The words “cocktail” and “cocktail party” carry positive connotations; in contrast, the Molotov Cocktail conjures images of devastation. Vyacheslav Mikhailovich Molotov had the dubious distinction of having a Do-It-Yourself-Bomb-the Molotov Cocktail- named after him.
As opposing Tsar Nicholas II was risky business, the Russian Revolutionaries adopted names to camouflage their identities: Ioseph Vissarionovich Dzhugashvili became Joseph Stalin, (Man of Steel,) Vladimir Ilich Ulyanov became Vladimir Lenin, (after the Siberian River Lenin,) Lev Davisovich Bronstein became Leon Trotsky, (after his jailer in Odessa Prison.) Another key player in the Bolshevik Revolution started life as Vyacheslav Mikhaylovi Scriabin, who took the name Molotov, (derived from “malot,” the Russian word for hammer, due to its association with the Proletariat).
Molotov was born in 1890 in Kukarka where a common sight was chained prisoners on their way to the Siberian gulag. In university, Molotov joined the Russian Social Democratic Party, the organization headed by Lenin that transformed into the ruling Communist Party. At the outbreak of World War I, due to his revolutionary activities, the czarist police exiled Molotov to Siberia. After his escape, along with Lenin, he orchestrated the 1917 Bolshevik takeover. In deference to Molotov who sided with him over Trotsky, Stalin appointed him Prime Minister. Due to the unholy alliance of Stalin and Molotov, millions ended up imprisoned or perished in political purges. A non-fiction Boxer, (as in Animal Farm) Molotov blindly followed Stalin.
Molotov became associated with a pact as well as a bomb when he organized the Molotov-Ribbentrop Pact that he co-signed with the German Foreign Minister Joachim von Ribbentrop-hung at Nuremberg. The treaty allowed Hitler to attack Poland, the event that sparked World War II. In the early years of the war, Molotov went to Berlin and was the only high Soviet official to shake hands with Hitler. He also conferred with Roosevelt, Churchill, Truman, Mao, and Eisenhower. As a negotiator, Molotov garnered the name “iron pants” as his ability to endure hours of argument until he had won his point. Churchill described him as a man with a smile like a Siberian winter. At postwar conferences in Tehran, Yalta, and Potsdam, Molotov, an unwilling negotiator, he became known for his trademark response: “no.”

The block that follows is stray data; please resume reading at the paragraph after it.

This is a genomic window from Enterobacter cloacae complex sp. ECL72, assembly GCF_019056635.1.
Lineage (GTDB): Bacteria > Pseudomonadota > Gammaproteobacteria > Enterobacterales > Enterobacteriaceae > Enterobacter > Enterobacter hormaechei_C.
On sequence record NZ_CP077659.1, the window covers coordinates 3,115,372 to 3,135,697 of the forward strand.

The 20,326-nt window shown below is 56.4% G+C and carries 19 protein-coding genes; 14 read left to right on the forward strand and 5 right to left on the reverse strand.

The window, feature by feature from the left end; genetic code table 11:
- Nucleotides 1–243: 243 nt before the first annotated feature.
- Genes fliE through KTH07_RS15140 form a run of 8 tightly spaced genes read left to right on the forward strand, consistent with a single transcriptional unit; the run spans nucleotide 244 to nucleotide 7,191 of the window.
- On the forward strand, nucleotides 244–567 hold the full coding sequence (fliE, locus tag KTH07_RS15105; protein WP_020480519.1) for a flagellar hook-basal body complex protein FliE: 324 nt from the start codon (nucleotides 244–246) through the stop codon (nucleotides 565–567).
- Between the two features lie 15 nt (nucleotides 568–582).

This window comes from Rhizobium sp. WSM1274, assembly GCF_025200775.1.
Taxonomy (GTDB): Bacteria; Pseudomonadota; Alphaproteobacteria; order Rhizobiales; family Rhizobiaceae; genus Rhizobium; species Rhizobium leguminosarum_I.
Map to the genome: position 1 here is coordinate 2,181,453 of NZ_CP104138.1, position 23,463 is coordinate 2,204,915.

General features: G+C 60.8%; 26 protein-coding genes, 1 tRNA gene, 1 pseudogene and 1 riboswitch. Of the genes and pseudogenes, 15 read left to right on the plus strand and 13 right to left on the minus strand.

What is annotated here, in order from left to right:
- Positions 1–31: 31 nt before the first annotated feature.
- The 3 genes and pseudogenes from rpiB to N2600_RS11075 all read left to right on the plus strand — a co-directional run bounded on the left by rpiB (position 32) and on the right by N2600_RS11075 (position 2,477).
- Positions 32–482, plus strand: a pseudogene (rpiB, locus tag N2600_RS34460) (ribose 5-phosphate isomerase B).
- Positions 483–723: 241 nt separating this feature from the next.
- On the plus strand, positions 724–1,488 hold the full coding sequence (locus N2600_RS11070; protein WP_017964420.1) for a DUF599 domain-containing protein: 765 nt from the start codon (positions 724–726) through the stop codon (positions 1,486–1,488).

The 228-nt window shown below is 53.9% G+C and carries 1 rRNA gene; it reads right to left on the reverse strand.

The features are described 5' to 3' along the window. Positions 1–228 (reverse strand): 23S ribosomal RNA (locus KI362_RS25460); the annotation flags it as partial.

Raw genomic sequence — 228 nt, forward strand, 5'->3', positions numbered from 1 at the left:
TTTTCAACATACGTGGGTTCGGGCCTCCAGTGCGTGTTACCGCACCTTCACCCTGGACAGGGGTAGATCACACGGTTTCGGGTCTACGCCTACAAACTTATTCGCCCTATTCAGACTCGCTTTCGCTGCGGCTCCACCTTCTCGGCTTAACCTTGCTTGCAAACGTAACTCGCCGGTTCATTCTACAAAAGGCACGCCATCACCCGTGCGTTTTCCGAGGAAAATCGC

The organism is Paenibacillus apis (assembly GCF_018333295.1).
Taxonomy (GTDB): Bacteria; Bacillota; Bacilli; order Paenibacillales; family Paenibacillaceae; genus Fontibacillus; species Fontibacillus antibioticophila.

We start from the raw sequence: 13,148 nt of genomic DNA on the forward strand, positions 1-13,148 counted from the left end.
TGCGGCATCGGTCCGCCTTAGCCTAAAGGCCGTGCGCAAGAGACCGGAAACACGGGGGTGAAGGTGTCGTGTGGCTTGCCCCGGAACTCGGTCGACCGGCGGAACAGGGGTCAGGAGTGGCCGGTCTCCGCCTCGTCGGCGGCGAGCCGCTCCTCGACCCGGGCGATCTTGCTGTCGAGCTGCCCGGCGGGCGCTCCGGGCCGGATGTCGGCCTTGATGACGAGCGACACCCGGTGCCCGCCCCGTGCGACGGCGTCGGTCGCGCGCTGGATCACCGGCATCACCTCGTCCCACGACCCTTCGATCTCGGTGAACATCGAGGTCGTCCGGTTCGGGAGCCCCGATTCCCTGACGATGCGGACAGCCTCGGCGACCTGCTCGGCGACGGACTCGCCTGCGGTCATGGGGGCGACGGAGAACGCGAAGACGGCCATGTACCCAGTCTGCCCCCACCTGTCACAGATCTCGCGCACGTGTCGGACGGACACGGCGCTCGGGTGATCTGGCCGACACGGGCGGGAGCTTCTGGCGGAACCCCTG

Molotov did not even say “no” when Stalin instituted a purge of “rootless cosmopolitans,” a euphemism for Jews. One of these undesirables was Molotov’s wife, Polina S. Zhemchuzhima Molotov, a Ukrainian Jew. The Politburo voted for her arrest due to her religion and her friendship with Golda Meir. Polina had also been a close friend of Nadezhda Alliluyeva Stalin, Stalin’s second wife, and had visited her shortly before Alliluyeva shot herself. In 1955, in answer to how he could have acquiesced in Polina’s internment in a Siberian labor camp, Molotov replied, “Because I am a member of the Politburo and I must obey Party discipline.” At Stalin’s funeral, Molotov shed tears and praised the dictator as an “infinitely dear man.”
Molotov’s name lives in infamy due to the Winter War between the Soviet Union and Finland when the Russians rained bombs on Helsinki. After Finnish newspapers reported the aerial attack, Molotov countered that the Russians were only dropping food and water. The Finns retaliated by throwing their homemade bombs-dubbed Molotov cocktails- that consisted of bottles filled with inflammable liquid and a cloth wick- and tossed them at the invaders.
At age eighty-six, Molotov went to the great gulag of the underworld. If Mephistopheles allowed a journalist to ask Molotov if he ever felt a modicum of pity for those he consigned to a tortuous death, no doubt he would reply with his trademark response, “Nyet.”